color photograph of a young woman doing a video call/filming/taking photos of the family toasting on Christmas dinner at home
(via iStock)

Heading home for the holidays can bring all the feelings: joy, exhaustion, excitement, overwhelm, stress, and comfort. And even in the best circumstances, worries about which invasive questions you’ll be asked and which topics of political fervor will spur intense conversations are real. The constant need to decide how much energy to exert in a debate can be frustrating, tugging at your heart and deepest-held values even though protecting your mental health comes first. Maybe you’re considering whether you want to share that the biggest moment for you this year was your abortion, or you’re gearing up to ask everyone to donate to your favorite abortion fund in lieu of gifts this year. Perhaps you’re preparing for abortion to come up at the dinner table, office parties, or get-togethers at the local bar with all the people from high school you never wanted to see again. It can be a lot, even in the most pro-choice families, because abortion—and abortion stigma—is everywhere.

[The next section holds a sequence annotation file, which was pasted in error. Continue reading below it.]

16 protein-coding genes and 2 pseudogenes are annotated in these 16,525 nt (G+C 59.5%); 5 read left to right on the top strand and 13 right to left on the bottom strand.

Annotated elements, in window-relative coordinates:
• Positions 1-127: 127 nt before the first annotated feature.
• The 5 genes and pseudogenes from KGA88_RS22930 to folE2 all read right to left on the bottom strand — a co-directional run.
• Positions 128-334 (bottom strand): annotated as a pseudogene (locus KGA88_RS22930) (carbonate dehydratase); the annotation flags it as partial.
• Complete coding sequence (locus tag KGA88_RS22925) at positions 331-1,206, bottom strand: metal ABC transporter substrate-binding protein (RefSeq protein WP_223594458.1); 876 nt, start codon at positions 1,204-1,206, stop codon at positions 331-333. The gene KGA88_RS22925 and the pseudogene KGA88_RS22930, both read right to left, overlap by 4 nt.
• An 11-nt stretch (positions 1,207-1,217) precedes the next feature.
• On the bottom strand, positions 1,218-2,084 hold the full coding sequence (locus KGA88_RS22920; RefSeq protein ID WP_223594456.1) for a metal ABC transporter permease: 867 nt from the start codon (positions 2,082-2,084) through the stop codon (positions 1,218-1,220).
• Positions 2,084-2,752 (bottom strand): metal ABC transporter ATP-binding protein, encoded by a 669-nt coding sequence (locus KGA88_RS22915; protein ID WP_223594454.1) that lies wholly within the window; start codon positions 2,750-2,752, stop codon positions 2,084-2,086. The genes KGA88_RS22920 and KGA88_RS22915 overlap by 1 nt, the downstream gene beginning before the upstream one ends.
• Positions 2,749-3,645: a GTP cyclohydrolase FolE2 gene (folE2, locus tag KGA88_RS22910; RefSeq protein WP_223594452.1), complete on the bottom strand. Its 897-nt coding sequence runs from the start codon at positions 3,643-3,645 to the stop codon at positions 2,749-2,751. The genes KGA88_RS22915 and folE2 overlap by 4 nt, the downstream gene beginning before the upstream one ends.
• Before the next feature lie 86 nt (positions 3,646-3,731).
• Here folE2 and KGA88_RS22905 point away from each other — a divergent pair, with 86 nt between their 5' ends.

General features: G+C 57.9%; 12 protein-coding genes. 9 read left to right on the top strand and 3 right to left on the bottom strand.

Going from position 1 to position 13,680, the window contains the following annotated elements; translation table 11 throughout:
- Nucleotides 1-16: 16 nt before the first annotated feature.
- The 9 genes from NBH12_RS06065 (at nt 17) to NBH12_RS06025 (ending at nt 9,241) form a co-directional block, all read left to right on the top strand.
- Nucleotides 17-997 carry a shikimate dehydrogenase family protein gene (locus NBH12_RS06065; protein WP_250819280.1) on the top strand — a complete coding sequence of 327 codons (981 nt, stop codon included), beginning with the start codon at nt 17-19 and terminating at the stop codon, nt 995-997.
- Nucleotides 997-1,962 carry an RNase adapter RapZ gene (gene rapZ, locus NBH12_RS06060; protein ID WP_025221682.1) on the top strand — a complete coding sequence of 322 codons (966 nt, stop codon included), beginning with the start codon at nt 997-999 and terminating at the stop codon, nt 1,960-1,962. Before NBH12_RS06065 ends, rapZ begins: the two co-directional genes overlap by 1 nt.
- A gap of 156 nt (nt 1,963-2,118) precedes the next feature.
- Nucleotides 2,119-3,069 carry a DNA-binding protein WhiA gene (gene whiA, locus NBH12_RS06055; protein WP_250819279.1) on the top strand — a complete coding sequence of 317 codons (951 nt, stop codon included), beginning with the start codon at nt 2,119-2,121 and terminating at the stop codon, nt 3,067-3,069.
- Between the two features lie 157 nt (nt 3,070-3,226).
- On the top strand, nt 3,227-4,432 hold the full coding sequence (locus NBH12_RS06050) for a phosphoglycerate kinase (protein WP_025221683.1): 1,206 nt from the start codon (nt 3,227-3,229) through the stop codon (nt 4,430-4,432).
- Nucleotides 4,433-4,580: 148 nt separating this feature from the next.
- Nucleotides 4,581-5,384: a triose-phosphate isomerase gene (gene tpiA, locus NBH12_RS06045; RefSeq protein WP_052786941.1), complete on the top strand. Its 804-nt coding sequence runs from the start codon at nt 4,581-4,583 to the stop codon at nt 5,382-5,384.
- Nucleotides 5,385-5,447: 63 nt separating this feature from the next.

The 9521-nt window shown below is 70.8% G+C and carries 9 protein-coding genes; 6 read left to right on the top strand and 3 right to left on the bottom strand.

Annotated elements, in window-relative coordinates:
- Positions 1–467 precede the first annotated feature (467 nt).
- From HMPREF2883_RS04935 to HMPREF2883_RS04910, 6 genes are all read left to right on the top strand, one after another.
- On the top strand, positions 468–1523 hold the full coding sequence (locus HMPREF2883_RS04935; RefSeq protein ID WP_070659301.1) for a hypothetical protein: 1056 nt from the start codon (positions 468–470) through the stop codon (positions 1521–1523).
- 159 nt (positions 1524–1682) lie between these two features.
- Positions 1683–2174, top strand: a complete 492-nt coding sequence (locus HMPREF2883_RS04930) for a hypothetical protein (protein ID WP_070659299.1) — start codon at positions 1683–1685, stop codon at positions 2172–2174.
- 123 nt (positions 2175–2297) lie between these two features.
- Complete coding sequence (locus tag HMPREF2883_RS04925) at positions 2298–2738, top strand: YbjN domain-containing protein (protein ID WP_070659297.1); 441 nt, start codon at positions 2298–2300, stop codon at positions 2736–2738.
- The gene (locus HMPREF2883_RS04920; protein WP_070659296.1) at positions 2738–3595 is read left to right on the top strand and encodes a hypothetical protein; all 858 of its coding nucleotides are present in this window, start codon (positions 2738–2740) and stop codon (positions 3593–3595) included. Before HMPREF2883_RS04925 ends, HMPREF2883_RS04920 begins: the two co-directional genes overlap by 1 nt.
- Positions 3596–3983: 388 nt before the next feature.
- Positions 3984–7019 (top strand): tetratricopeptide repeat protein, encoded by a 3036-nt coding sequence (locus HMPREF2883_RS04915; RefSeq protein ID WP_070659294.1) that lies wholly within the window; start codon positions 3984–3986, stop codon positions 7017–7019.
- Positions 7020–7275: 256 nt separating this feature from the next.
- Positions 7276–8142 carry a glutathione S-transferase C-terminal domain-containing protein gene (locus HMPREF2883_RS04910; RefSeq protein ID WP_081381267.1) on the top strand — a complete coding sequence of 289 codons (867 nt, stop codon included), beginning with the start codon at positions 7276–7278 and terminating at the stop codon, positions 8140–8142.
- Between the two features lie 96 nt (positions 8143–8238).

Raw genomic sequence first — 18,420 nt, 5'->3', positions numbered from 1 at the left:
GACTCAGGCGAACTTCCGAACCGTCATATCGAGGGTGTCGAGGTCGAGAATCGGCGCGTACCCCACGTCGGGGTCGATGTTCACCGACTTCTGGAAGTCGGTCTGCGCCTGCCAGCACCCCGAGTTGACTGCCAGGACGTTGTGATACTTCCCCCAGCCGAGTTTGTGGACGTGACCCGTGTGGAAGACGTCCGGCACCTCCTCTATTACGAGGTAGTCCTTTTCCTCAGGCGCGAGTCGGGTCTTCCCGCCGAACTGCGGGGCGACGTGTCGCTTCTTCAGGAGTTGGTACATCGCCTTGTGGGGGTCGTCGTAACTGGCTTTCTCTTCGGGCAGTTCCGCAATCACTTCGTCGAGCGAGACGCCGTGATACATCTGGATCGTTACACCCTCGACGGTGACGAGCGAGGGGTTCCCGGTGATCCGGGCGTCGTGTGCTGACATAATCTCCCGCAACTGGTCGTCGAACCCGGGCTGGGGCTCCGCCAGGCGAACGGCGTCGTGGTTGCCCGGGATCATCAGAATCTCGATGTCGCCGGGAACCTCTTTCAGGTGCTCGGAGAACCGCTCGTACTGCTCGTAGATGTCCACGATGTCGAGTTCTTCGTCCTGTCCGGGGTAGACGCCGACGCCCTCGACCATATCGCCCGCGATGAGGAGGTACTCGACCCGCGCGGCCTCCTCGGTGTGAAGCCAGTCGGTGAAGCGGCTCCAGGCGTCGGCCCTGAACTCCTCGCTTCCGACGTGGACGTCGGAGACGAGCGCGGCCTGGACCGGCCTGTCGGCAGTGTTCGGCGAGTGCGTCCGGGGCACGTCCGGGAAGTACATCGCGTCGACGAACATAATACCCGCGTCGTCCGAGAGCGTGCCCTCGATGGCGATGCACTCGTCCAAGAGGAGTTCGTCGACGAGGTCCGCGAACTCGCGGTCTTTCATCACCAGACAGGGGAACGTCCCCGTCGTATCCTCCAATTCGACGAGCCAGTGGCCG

Abortion is on the front page of the news now more than ever. Following the overturn of Roe v. Wade, a cascade of trigger bans and an ongoing fight for expanded awareness and access to self-managed abortion with pills, you may find yourself in a stressful, uncomfortable, or intimidating conversation. Sometimes it’s easier to debate fervent anti-abortion relatives because we’re so used to dealing with white supremacist lies and misogyny. And in the awkward tension of any holiday get-together, it can be tempting to let it slide when someone makes a misinformed, but not malicious, comment too: those “I’m pro-choice, but” comments or the ones that come with good intentions but might be riddled with stigma and preferences for “good abortions” over others.